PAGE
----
Every Wednesday

Every Wednesday, I will post something about grief. Sometimes it will be a reflection on an aspect of grief’s landscape. Now and then I will share from my own journey of grief, because in the sharing of our stories we find strength and build a community of people that support one another.

Thursday, August 12, 2010

Compassion and Organ Donation: Nicole Hixson



I don’t know how people like Nicole do it.  
They show up when people’s lives are falling apart and emotions are thick. People are screaming and crying, pounding on the walls, and people like Nicole are able to calm the panic and begin the healing process. Nicole is an organ transplant coordinator who speaks to the family minutes after death because time is of the essence.
Still, I can't imagine going up to a grieving family at this time and talking to them about removing some of their loved one's organs, even if it saves lives.

All of us could be a healer for someone else’s grief or despair once in our lifetime. But to be willing and able to do this day in and out speaks of having an enormous amount of compassion. And to survive doing this year after year speaks of a solid belief in something much larger than grief, something that cannot be shaken by the presence of death, a vision larger than all the suffering that people go through that sees the uneven beauty and awe of life.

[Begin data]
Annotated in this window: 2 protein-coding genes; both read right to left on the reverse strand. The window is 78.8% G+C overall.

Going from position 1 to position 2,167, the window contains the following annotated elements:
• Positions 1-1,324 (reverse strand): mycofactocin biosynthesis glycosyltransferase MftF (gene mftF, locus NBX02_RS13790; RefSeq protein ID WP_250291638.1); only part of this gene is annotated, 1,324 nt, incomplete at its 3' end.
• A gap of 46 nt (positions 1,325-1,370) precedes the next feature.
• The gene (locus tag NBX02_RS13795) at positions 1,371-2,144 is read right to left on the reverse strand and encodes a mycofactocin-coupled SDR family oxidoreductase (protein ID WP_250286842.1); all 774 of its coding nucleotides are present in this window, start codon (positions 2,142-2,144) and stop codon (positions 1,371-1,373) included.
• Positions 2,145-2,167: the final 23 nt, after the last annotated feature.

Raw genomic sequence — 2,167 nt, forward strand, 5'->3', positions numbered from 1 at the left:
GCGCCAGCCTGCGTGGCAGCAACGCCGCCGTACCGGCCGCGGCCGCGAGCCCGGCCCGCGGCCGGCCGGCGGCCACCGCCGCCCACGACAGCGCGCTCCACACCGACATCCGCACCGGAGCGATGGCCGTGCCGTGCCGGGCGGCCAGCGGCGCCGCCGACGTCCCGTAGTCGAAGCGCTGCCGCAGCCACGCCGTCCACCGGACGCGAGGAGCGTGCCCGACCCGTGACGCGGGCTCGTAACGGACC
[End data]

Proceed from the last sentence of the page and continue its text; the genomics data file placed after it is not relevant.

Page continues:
Yet even compassionate people burn out and need to step away for a time. They need to be reminded that most people are happy with life. And they need to be reminded that their work is not to get rid of suffering in the world, but to help the people who have been hurt to make it through today. To these people, the help of people like Nicole makes a crucial difference.


People who work in trauma situations are like the people who paint the Golden Gate Bridge. When they reach the other side, they come back and start again. It’s a never-ending job, but without their work, the bridgework that holds people’s lives together would fall apart.

No comments:

Post a Comment